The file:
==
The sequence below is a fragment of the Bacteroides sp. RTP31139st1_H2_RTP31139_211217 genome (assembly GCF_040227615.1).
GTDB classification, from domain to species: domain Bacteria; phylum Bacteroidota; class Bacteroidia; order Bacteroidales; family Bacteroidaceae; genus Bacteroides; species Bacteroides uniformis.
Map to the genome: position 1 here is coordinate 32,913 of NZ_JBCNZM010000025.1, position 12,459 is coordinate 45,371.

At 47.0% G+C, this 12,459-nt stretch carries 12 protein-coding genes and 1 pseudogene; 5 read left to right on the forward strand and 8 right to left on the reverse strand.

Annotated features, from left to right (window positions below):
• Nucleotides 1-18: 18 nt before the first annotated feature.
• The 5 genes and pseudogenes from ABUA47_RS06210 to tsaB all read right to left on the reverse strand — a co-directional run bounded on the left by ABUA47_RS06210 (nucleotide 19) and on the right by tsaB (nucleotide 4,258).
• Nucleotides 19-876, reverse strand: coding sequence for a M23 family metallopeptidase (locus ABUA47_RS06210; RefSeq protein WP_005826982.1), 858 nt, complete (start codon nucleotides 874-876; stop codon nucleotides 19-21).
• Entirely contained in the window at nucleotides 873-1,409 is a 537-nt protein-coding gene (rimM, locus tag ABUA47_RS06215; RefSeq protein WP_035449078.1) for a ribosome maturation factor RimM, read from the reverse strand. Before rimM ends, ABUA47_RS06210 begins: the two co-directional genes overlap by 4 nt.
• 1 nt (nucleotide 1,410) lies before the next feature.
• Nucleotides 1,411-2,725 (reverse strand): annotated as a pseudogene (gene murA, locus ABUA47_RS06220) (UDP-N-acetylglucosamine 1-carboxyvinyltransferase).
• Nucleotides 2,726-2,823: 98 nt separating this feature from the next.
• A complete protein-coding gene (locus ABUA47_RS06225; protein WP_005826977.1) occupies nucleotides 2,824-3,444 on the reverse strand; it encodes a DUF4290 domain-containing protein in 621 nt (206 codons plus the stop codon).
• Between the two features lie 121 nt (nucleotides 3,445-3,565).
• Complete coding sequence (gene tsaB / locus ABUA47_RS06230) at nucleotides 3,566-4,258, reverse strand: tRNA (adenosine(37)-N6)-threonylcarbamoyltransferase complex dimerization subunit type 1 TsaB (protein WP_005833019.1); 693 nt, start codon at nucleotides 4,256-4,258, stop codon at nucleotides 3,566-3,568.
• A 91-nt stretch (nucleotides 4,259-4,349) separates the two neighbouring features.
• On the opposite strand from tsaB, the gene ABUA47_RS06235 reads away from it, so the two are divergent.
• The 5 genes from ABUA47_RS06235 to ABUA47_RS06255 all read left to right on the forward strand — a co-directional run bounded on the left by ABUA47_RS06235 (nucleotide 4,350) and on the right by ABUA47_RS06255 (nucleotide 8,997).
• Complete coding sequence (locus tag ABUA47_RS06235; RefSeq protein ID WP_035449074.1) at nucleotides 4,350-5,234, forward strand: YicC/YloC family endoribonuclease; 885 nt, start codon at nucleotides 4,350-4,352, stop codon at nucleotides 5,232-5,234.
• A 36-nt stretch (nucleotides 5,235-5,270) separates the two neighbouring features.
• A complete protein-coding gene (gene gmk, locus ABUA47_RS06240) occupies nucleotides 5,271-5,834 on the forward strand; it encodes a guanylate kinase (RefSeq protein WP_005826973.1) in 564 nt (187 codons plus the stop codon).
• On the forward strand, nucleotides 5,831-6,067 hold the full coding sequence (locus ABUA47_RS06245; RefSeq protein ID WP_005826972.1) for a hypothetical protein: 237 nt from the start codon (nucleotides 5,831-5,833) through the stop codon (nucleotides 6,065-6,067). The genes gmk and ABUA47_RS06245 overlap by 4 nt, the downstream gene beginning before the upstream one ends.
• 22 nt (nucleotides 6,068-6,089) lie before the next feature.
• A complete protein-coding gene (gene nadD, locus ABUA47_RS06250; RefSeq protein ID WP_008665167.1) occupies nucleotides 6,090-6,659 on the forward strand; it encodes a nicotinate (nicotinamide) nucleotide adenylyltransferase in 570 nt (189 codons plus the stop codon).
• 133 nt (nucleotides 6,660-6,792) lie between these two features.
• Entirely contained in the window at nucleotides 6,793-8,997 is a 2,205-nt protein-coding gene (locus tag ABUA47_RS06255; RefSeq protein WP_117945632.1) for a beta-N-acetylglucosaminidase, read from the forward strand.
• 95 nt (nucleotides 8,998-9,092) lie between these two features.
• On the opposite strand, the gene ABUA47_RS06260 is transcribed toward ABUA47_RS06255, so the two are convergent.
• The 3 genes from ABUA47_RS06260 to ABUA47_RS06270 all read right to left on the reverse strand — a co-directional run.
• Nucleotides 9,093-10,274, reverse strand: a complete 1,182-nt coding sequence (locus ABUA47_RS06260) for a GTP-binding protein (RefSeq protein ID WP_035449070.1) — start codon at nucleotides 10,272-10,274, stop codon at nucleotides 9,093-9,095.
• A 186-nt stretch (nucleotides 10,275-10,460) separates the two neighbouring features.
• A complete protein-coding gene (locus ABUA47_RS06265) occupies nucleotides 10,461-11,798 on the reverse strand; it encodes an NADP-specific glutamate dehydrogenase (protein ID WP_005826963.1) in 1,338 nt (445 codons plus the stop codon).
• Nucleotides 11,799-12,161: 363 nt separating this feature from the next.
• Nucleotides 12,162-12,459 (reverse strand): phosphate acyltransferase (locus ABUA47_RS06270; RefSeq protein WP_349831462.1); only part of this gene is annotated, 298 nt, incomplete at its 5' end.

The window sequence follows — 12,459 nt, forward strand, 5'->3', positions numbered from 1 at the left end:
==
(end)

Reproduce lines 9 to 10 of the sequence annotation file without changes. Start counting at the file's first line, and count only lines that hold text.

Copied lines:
• Entirely contained in the window at nucleotides 873-1,409 is a 537-nt protein-coding gene (rimM, locus tag ABUA47_RS06215; RefSeq protein WP_035449078.1) for a ribosome maturation factor RimM, read from the reverse strand. Before rimM ends, ABUA47_RS06210 begins: the two co-directional genes overlap by 4 nt.
• 1 nt (nucleotide 1,410) lies before the next feature.